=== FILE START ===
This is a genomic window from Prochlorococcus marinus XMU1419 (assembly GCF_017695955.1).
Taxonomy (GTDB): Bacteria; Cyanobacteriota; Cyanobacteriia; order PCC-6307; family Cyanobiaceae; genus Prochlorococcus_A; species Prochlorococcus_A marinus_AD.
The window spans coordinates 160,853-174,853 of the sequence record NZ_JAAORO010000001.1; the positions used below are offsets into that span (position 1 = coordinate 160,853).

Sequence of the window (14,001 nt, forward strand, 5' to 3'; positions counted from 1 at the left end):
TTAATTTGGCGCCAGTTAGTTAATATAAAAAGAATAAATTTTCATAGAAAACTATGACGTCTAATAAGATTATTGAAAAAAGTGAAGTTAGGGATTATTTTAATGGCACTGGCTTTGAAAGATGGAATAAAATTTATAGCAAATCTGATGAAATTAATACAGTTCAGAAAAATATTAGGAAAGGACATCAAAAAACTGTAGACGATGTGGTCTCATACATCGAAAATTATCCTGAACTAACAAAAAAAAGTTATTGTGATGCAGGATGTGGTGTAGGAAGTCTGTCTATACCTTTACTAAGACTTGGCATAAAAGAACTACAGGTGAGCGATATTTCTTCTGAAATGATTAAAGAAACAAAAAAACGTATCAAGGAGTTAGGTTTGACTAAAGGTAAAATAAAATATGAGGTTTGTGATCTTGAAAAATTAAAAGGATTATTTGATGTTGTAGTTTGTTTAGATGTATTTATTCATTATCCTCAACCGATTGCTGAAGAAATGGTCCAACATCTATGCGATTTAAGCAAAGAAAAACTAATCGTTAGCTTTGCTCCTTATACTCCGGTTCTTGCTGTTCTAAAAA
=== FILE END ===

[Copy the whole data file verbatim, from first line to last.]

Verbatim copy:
This is a genomic window from Prochlorococcus marinus XMU1419 (assembly GCF_017695955.1).
Taxonomy (GTDB): Bacteria; Cyanobacteriota; Cyanobacteriia; order PCC-6307; family Cyanobiaceae; genus Prochlorococcus_A; species Prochlorococcus_A marinus_AD.
The window spans coordinates 160,853-174,853 of the sequence record NZ_JAAORO010000001.1; the positions used below are offsets into that span (position 1 = coordinate 160,853).

Sequence of the window (14,001 nt, forward strand, 5' to 3'; positions counted from 1 at the left end):
TTAATTTGGCGCCAGTTAGTTAATATAAAAAGAATAAATTTTCATAGAAAACTATGACGTCTAATAAGATTATTGAAAAAAGTGAAGTTAGGGATTATTTTAATGGCACTGGCTTTGAAAGATGGAATAAAATTTATAGCAAATCTGATGAAATTAATACAGTTCAGAAAAATATTAGGAAAGGACATCAAAAAACTGTAGACGATGTGGTCTCATACATCGAAAATTATCCTGAACTAACAAAAAAAAGTTATTGTGATGCAGGATGTGGTGTAGGAAGTCTGTCTATACCTTTACTAAGACTTGGCATAAAAGAACTACAGGTGAGCGATATTTCTTCTGAAATGATTAAAGAAACAAAAAAACGTATCAAGGAGTTAGGTTTGACTAAAGGTAAAATAAAATATGAGGTTTGTGATCTTGAAAAATTAAAAGGATTATTTGATGTTGTAGTTTGTTTAGATGTATTTATTCATTATCCTCAACCGATTGCTGAAGAAATGGTCCAACATCTATGCGATTTAAGCAAAGAAAAACTAATCGTTAGCTTTGCTCCTTATACTCCGGTTCTTGCTGTTCTAAAAA